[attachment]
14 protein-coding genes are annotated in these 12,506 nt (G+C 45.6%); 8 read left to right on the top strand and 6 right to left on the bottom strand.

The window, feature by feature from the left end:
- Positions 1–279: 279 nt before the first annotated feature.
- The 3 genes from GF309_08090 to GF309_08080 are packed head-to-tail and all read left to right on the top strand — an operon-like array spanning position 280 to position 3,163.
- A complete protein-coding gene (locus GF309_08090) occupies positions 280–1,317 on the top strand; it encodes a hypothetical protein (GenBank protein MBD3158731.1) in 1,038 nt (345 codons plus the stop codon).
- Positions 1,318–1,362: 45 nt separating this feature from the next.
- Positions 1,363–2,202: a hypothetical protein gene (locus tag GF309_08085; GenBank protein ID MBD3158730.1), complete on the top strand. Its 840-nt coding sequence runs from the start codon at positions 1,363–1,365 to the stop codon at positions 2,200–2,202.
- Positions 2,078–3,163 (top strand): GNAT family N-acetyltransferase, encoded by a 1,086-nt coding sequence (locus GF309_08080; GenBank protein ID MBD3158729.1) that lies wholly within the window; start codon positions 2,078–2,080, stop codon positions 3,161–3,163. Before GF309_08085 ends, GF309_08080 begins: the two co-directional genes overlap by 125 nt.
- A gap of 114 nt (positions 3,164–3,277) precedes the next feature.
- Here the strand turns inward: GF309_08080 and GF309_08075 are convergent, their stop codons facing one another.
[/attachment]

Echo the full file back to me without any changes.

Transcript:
14 protein-coding genes are annotated in these 12,506 nt (G+C 45.6%); 8 read left to right on the top strand and 6 right to left on the bottom strand.

The window, feature by feature from the left end:
- Positions 1–279: 279 nt before the first annotated feature.
- The 3 genes from GF309_08090 to GF309_08080 are packed head-to-tail and all read left to right on the top strand — an operon-like array spanning position 280 to position 3,163.
- A complete protein-coding gene (locus GF309_08090) occupies positions 280–1,317 on the top strand; it encodes a hypothetical protein (GenBank protein MBD3158731.1) in 1,038 nt (345 codons plus the stop codon).
- Positions 1,318–1,362: 45 nt separating this feature from the next.
- Positions 1,363–2,202: a hypothetical protein gene (locus tag GF309_08085; GenBank protein ID MBD3158730.1), complete on the top strand. Its 840-nt coding sequence runs from the start codon at positions 1,363–1,365 to the stop codon at positions 2,200–2,202.
- Positions 2,078–3,163 (top strand): GNAT family N-acetyltransferase, encoded by a 1,086-nt coding sequence (locus GF309_08080; GenBank protein ID MBD3158729.1) that lies wholly within the window; start codon positions 2,078–2,080, stop codon positions 3,161–3,163. Before GF309_08085 ends, GF309_08080 begins: the two co-directional genes overlap by 125 nt.
- A gap of 114 nt (positions 3,164–3,277) precedes the next feature.
- Here the strand turns inward: GF309_08080 and GF309_08075 are convergent, their stop codons facing one another.